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Judy did recognize me from the encounter at the entrance and from making inevitable eye-contact from the stage and she asked – Have We Met Before? She was amazing – even if everyone knows it, I am going to say it.

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The funny thing is – if I told anyone at work or anywhere different to my book circle, people won’t understand the celebrity status of the writers we revere. Malorie Blackman, Chris Riddell, Patrick Ness, Tanya Landman and so many people I know, I’ve met, I have made friends with – they are celebrities to the children of many generations, celebrIMG_1910ities to other writers – but they are not YouTube stars or Hollywood Icons or recognizable BAFTA names or Heads of State or anything. They should be – we would have a better education policy.IMG_1911

So this moment of meeting Judy Blume and Chris Riddell and hanging out with award-winning writers after Day 2 of the conference – is special to me and those like me. Who cares if others don’t understand? Isn’t that what Comic Con is all about – we love this stuff and we get out once a year to celebrate this and who cares what you think why we are dressing up? I get it I think.

So if you thought meeting Judy Blume and Chris Riddell and listening to Malorie Blackman and two days of hanging out with now-best buddies would be the end of it – you’d be disappointed.

Again thanks to Facebook – a librarian friend said there’s a fringe party after the event at the pub- are you going? I checked it out – I saw some friendly faces in the Facebook event. So I asked if I could go and of course the friendly folks that YA authors are said Of course.

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So after Day 2 at YALC we headed to the pub. All the glitterati of the YA author scene were inside the venue in a party. We hung out in the pub until slowly people trickled in.

I met some wonderful authors, some I’ve met before a long time ago and some only on Facebook. I got to meet Anthony McGowan again and he introduced me to Caroline Green and then Jo Cotterill was there, Lucy Coats without her Cleo headgear, Lee Wetherly, Liz Kessler, Sarah Mussi, Lydia Syson and loads of other people.

yalc_tanyaTanya Landman had come down just for the YALC party and she had promised to sign my book  (well her book, I have a copy, er, you know what I mean). We ended up talking about diversity in books and jolly good she said she would help with any initiatives I might kickstart. So watch this space for that.

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They talked and I listened most of the time. It was totally Unlikely. Here were a bunch of award-winning writers, with amazing talent and track-record and I was in the same space-time continuum with them. How Unlikely was that?

 

It was a weekend of Unlikely Events and one I wouldn’t forget. I’ve made new friends, forged new connections, learnt from the speakers and more importantly brushed shoulders with the masters of today’s UK YA scene. An Unlikely Blessing for sure.

 

 

Oh btw, I chickened out of Day 3 of YALC and I’m writing this. So the introvert did assert herself again – but I’m glad she hid away for Day 1 and 2.

In the Unlikely Event – Part 1 of 2

This entire weekend and the days before that have been unlikely. I’m not a writer of Young Adult (YA) books. I read some YA – but definitely not horror or science fiction or fantasy. Therefore it was highly unlikely I was going to attend the YALC – the Young Adult Literature Conference especially inside the London Comic Con Height of Unlikely from where I stood.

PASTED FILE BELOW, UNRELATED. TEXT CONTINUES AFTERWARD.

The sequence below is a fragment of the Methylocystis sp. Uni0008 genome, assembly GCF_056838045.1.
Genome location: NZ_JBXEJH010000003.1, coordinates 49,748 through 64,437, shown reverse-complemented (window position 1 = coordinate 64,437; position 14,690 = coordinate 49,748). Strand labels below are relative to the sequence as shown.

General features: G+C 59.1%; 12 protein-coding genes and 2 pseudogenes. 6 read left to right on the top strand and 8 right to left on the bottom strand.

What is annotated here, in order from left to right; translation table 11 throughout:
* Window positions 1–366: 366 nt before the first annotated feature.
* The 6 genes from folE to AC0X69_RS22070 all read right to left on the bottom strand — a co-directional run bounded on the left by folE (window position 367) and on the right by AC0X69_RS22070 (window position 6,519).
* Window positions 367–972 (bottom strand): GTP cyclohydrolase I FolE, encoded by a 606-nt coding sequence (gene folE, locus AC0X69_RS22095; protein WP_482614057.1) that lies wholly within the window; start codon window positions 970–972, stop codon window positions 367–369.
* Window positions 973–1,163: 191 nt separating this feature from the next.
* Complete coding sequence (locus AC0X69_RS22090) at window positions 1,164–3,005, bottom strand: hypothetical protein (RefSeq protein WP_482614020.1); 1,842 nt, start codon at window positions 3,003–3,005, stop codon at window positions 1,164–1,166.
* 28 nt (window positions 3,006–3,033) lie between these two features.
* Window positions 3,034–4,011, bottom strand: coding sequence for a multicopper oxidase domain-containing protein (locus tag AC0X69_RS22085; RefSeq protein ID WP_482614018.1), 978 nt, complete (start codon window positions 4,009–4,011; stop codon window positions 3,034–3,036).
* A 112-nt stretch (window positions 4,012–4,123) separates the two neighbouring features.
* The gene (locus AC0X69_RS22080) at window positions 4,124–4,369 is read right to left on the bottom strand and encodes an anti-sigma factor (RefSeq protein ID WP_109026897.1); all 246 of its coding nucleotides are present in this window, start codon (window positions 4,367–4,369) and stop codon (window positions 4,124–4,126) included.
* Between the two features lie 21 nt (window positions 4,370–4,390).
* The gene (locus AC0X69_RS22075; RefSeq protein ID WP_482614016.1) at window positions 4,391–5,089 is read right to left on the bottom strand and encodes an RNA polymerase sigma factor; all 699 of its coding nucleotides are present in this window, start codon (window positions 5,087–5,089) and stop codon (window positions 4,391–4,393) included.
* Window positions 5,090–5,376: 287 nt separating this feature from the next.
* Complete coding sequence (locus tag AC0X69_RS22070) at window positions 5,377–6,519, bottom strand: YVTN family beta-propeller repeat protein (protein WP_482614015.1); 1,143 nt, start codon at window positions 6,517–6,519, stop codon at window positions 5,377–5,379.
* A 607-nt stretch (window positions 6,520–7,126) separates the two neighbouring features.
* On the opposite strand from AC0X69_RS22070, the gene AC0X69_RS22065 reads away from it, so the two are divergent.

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But that’s what happened. In a moment of utter boredom at work, I was googling something when I found that the YALC was in its second year, setup by the amazing Malorie Blackman in 2014 as part of her laureateship. I didn’t go in its inaugural year as I didn’t think myself either as a YA reader or as a YA writer. Loads of my friends from Facebook and beyond did go (they are YA writers) and they loved it.

So like a typical Young Adult or in normal speak teen, I didn’t fancy getting left out this time. I wanted to be part of the buzz too. I was going to go – there was nothing planned for that weekend anyway. So I booked.

Normally I book things and don’t go to everything I booked – simply because jhI’m an introvert first and a social next. Yeah, yeah, you won’t know it when you see me. That’s me dressed up as an extrovert, like Dr. Jekyll and Mr. Hyde (Oops, sorry, Charlie Higson, I’ll talk about it later).

 

I’ve been scouring Facebook to find others I knew who were going this year. Other than the speakers of course because you know, speakers are different. They’d be on stage and they’d have an entourage and signing queues. I found no one from my immediate comfort zone – that was going. Hmm, as Monday came the ping-pong of I’m going, I’m not going started in my head. I still hadn’t told anyone I was going.

By Wednesday, I was almost pinging on “I’m Not Going” when I saw a Facebook post that Christina Banach and Candy Gourlay were going to be at the Barbican Library to celebrate the launch of Moira McPartlin’s new book Ways of the Doomed.

Barbican Libray – I had always wanted to go back there. I live so close to this library and I work very very close to this library – I thought maybe I would go to the launch.

Kids-Library-BarbicanBut I would be gate-crashing. But it is a launch. Anyone can go and buy a book. You don’t need to know Moira. Candy knows me – so she would introduce me. So the argument went on in my head the whole day – I went to the Facebook page and said Going. Then Not Going. Then Going again… I finally changed it to Going at 6 pm that evening, printed out directions from London Wall to Barbican – which is not very tricky at all. And I set out.